Marc Dreier is another convicted white collar crook, and he’s today’s example of legal “chutzpah”.
In 2009, about the time Bernie Madoff was exposed, Marc Dreier’s world came crashing down. Dreier was a lawyer in New York City who founded a major law firm. He was the sole partner and his 250 plus lawyers and staff were well paid, but did not participate in the firm’s profits.
Dreier was successful, but he wanted to be a billionaire, not just a millionaire.
One of his most audacious acts was to borrow $100 million from a hedge fund on behalf of a wealthy client. Dreier impressed the hedge fund manager and after the manager reviewed Dreier’s forged documents, the hedge fund loaned the money, without ever speaking to Dreier’s client. Dreier used the funds to prop up his over-extended law firm and to indulge in the finer things of life, including a large beach house in the Hamptons and an opulent yacht.
One day Dreier got a call from the hedge fund manager. Dreier’s client had defaulted on a payment. Dreier assured the manager that all his client needed was a short extension of time and all would be well.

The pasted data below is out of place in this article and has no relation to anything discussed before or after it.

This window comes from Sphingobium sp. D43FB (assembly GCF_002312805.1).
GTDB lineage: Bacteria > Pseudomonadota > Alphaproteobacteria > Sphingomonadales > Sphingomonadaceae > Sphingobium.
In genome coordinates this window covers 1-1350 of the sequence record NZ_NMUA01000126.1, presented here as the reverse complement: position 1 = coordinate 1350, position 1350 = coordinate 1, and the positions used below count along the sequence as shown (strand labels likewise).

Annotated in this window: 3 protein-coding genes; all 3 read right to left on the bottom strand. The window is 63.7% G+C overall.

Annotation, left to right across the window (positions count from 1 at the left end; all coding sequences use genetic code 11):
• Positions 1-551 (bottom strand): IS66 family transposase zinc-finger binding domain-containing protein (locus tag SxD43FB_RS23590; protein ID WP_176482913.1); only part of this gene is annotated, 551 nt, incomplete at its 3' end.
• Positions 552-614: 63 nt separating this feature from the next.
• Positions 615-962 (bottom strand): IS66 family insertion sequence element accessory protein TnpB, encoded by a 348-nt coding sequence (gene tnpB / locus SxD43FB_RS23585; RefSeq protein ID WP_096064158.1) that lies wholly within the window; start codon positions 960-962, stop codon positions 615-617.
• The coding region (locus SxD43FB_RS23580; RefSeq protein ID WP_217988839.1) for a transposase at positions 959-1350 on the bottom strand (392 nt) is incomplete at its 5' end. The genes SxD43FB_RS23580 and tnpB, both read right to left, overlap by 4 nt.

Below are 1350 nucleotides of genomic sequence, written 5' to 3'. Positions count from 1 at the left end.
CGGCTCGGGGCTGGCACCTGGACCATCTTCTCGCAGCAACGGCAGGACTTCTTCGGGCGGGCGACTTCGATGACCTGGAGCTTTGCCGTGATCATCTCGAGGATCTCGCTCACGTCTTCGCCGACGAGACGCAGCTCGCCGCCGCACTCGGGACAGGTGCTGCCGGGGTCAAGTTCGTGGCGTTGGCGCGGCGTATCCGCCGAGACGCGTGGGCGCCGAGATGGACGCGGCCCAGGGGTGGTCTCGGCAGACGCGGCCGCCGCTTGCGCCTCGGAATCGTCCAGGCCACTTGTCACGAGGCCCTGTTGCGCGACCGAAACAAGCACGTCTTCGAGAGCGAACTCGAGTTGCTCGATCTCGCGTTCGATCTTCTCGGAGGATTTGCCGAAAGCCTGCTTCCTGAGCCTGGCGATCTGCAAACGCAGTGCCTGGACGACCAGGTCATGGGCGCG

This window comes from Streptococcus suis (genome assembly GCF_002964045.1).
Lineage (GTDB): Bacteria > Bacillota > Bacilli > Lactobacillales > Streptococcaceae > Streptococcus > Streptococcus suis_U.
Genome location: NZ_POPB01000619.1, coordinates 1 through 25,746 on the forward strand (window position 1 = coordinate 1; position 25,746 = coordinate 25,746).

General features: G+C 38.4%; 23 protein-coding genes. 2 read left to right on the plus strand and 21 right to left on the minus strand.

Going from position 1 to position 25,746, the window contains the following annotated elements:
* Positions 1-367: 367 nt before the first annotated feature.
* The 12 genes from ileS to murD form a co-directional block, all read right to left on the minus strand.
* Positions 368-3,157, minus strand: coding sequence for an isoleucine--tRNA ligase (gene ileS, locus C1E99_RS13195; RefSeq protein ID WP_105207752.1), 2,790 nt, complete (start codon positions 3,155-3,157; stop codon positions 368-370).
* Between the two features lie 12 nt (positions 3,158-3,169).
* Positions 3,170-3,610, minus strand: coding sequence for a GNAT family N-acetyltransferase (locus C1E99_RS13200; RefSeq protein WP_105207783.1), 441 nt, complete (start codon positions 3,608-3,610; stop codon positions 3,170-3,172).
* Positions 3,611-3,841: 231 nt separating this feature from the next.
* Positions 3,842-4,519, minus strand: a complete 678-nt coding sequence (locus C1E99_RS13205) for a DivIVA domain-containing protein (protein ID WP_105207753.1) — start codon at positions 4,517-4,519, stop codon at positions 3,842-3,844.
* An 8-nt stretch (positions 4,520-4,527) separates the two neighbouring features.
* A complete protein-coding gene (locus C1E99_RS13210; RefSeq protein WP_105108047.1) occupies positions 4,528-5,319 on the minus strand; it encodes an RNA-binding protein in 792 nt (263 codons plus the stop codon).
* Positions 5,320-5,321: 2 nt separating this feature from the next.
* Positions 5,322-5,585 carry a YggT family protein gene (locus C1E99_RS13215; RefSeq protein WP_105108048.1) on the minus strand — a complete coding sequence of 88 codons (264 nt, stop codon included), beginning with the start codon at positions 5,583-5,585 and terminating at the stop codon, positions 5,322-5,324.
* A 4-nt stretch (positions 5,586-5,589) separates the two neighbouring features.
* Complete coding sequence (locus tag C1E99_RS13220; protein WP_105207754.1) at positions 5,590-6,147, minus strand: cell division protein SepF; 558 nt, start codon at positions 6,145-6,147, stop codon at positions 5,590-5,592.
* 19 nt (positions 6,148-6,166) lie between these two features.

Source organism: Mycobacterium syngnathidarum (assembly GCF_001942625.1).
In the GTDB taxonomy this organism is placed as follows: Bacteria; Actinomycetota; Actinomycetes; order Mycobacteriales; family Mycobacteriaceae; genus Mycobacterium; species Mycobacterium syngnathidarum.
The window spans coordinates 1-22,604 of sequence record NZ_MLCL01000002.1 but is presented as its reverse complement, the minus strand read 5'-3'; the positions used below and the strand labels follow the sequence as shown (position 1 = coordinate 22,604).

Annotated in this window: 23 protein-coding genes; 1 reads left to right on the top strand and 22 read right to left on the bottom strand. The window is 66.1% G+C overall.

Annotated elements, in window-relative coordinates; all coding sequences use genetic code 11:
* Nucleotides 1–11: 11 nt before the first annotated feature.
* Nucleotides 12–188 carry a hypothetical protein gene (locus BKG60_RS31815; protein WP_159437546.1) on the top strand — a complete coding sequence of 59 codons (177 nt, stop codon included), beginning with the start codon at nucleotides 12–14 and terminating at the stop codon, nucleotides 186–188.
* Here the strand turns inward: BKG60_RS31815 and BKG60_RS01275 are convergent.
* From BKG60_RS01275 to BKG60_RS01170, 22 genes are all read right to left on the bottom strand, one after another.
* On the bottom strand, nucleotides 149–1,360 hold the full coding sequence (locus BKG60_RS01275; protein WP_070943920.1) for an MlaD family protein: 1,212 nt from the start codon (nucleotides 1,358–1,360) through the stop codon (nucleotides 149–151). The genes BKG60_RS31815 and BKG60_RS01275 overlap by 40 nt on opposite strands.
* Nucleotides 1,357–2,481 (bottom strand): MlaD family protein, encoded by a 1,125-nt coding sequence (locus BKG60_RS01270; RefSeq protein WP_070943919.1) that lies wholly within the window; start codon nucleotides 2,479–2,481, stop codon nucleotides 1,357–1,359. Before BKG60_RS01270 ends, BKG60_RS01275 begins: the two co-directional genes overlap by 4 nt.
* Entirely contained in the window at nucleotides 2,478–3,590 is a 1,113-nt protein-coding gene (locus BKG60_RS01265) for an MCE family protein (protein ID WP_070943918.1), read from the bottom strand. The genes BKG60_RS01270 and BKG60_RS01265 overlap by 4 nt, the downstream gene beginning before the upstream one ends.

Dreier suggested that the hedge fund manager come to his client’s lavish Wall Street office, to meet with him and his client and sort things out.
Here’s where the chutzpah comes in! Dreier called his client and asked if he could use a boardroom at his office. Not a problem.
Dreier showed up with an actor hired to impersonate his wealthy client and convinced the hedge fund manager that everything was under control. Dreier bought himself a little more time before his Ponzi scheme collapsed in ruins. He was arrested in Toronto, in the midst of another scam.
Dreier escaped the media scrutiny that Madoff couldn’t avoid, mainly because Dreier’s fraud only amounted to $400 million, while Madoff’s was $65 billion. As well, Dreier turned himself in two days before Madoff was arrested and thereafter, Madoff took centre stage.